vector π, which are both shown on the grid.

Before we subtract our vectors,
letβs take a look at both their magnitudes and directions. Vector π has a length of seven
units along the horizontal axis to the right of our screen, and vector π has a
magnitude of three units along the horizontal axis to the right of our screen and
four units vertically to the top of our screen. To Find the vector that is formed
when we subtract vector π from vector π, we start by drawing a vector that
represents the negative of vector π. To do this, we rotate vector π 180
degrees until itβs pointing in the opposite direction both horizontally and
vertically from where it was originally drawn. The length of the vector will still
be the same, even though the orientation has changed.

For our example, vector π was
three units to the right and four units up. Therefore, vector negative π would
be three units to the left and four units down. Another way to draw the negative
vector is to simply flip the tip and the tail of the original vector. In this case, vector negative π
would have its tail on the tip of vector π and the tip of vector negative π would
be on the tail of vector π. It doesnβt matter which method you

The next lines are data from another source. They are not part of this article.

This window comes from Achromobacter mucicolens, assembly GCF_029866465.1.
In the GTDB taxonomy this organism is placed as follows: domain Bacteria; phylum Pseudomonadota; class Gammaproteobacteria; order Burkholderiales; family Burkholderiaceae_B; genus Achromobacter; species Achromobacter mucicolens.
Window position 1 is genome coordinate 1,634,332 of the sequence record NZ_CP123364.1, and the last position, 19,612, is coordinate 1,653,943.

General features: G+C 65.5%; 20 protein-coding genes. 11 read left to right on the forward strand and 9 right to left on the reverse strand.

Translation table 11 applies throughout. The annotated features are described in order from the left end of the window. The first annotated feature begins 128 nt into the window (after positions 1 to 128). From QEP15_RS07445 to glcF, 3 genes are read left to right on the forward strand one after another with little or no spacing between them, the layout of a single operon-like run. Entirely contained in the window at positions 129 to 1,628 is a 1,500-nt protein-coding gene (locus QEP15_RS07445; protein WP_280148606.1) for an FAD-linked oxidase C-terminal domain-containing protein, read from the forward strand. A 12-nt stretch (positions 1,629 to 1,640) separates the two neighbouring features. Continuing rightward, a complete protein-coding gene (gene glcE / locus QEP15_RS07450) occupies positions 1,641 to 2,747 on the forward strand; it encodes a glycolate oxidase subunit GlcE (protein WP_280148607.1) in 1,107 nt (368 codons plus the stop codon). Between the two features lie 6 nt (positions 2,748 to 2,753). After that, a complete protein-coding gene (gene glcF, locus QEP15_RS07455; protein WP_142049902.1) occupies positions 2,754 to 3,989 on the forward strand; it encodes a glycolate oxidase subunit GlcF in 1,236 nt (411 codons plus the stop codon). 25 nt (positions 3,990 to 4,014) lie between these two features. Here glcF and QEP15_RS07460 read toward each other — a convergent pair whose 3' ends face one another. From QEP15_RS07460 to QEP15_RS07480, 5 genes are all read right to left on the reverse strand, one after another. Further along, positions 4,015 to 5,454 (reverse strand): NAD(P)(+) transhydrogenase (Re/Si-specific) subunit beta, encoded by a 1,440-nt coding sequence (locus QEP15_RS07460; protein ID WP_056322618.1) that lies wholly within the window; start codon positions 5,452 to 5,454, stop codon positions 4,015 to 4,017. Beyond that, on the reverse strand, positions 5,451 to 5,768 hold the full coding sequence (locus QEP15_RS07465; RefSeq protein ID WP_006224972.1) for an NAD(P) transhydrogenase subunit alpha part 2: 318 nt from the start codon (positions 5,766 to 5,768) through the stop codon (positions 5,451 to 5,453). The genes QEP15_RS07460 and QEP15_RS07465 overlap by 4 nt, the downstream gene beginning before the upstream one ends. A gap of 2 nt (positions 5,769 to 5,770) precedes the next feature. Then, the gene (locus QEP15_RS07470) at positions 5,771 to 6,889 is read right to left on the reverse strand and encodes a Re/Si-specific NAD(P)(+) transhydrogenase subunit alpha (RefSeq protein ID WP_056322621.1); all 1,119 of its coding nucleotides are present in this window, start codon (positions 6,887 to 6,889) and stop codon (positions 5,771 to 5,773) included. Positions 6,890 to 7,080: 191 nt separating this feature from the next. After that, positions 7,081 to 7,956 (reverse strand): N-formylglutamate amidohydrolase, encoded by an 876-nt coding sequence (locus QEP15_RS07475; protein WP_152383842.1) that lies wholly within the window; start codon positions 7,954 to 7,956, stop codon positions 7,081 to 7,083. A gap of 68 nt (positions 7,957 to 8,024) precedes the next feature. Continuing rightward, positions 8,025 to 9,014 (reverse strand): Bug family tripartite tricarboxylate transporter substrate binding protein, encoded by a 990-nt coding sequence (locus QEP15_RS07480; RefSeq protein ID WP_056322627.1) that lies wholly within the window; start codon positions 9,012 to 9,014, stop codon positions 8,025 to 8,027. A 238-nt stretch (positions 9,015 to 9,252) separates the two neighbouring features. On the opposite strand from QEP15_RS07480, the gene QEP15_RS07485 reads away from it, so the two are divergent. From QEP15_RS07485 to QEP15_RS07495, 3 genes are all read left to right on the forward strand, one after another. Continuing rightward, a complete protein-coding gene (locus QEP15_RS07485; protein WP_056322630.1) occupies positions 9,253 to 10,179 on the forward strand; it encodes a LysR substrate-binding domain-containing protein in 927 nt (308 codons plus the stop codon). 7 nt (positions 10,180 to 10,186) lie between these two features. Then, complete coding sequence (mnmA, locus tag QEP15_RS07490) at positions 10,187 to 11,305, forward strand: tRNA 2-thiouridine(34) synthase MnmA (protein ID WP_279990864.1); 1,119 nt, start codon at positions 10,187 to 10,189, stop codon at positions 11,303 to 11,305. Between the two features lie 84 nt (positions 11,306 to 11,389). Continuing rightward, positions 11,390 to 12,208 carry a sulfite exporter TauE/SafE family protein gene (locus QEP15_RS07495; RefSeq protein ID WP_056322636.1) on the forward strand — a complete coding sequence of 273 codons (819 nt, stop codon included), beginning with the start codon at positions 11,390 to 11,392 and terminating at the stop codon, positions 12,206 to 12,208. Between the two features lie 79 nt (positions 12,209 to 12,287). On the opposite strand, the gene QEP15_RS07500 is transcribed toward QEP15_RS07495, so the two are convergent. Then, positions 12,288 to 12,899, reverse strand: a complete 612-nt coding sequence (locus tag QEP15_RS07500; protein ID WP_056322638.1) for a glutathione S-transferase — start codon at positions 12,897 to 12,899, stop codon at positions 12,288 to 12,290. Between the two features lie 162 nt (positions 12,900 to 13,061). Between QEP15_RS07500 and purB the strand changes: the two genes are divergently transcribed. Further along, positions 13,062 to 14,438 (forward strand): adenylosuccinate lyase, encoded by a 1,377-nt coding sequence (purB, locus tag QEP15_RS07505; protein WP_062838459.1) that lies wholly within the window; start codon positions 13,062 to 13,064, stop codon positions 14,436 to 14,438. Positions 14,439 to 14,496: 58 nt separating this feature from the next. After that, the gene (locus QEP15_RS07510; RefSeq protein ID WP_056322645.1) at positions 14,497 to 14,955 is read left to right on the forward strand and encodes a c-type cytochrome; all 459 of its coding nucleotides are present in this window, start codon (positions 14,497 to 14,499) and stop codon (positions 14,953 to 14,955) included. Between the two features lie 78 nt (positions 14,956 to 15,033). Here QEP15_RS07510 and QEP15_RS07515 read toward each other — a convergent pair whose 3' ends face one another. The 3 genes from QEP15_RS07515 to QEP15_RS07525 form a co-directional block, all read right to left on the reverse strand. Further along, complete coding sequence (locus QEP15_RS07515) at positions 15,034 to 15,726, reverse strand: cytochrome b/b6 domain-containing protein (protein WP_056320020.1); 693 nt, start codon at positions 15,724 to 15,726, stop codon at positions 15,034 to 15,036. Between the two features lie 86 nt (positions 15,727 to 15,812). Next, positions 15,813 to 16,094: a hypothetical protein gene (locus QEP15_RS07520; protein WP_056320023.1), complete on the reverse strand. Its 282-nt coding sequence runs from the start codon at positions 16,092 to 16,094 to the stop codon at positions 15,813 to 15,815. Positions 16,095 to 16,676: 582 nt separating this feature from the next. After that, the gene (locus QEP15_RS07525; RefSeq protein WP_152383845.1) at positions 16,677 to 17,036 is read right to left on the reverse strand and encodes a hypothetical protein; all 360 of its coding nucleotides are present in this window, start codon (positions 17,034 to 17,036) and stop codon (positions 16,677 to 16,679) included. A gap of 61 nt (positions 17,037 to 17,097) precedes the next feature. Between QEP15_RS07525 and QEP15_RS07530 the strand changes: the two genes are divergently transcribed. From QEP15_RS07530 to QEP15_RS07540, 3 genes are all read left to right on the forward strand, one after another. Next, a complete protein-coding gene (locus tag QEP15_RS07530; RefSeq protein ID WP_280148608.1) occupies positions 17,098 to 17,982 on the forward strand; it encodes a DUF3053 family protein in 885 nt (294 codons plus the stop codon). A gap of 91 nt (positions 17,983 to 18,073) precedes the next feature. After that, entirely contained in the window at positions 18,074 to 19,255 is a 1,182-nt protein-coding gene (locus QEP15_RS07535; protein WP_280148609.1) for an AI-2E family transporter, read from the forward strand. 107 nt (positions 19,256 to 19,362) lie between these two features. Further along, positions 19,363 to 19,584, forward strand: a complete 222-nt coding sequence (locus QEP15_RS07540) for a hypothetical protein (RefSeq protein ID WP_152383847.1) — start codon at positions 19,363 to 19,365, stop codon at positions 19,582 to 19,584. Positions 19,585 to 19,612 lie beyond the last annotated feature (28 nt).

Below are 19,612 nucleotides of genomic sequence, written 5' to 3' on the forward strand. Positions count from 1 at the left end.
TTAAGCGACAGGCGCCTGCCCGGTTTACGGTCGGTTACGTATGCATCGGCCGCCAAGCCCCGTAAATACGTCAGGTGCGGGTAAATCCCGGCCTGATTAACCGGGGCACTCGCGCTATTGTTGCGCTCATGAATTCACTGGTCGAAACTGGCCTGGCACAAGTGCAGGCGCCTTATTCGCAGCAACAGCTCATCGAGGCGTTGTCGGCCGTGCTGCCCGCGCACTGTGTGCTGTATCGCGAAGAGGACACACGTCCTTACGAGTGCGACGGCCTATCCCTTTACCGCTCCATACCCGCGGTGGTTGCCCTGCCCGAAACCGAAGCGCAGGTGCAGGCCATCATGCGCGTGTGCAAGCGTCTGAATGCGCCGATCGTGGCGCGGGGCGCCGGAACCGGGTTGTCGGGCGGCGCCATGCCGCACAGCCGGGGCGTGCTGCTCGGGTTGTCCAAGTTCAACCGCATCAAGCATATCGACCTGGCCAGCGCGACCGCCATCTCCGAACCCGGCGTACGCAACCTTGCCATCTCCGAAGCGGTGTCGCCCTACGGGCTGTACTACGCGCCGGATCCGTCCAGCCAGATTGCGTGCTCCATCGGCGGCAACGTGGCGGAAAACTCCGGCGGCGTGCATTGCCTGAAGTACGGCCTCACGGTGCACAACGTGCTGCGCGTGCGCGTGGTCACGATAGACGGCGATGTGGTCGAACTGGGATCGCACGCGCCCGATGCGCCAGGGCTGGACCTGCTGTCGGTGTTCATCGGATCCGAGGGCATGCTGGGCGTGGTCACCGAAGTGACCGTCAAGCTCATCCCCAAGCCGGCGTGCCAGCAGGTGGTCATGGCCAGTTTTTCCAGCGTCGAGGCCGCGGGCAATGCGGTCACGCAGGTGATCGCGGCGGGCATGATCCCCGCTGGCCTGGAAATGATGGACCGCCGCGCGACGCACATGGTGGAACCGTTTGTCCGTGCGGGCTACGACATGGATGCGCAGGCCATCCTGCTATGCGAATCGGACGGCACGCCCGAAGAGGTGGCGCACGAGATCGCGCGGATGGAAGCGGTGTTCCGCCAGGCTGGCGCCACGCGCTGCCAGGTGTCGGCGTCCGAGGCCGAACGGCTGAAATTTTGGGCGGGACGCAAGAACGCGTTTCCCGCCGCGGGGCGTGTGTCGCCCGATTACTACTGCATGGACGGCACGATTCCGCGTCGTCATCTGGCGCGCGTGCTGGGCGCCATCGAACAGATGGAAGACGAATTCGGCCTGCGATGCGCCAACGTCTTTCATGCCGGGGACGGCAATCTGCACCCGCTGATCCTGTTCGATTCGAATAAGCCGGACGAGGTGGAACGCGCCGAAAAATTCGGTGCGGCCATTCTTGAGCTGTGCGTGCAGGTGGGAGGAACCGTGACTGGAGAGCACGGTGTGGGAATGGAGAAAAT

use as they both result in the negative of vector π.

For this example, weβll use vector
negative π thatβs shown by the dotted yellow line. We can now apply the tip-to-tail
method. We leave vector π where it is and
slide vector negative π over until the tail of vector negative π is on the tip of
vector π. It is important to slide over
vector negative π and not vector π because otherwise we would be adding our
original vectors together rather than subtracting them. Our resultant is drawn from the
tail of vector π to the tip of vector negative π. The direction our resultant points
in is away from the origin or towards the tip of vector negative π. We can label the resultant vector
π as that is what we called our vector at the top of the screen. Our resultant vector has a length
of four units horizontally to the right and four units vertically to the bottom of
the screen.

Another way to subtract vectors is
to use unit vector notation. Letβs recall that a unit vector is
a vector of length one. Letβs take a look back at the three
vectors that we drew at the beginning of our video when we were refreshing our
memory on what a vector was and how to draw it graphically. Letβs start with vector π. We said that vector π had a
magnitude of five units along the horizontal axis to the right of our screen. In unit vector notation, we would
say that vector π has a value of five π’ where the vector π’ points in the
horizontal direction. The expression would be vector π
is equal to five π’, where the π’ has a little hat to represent that itβs a unit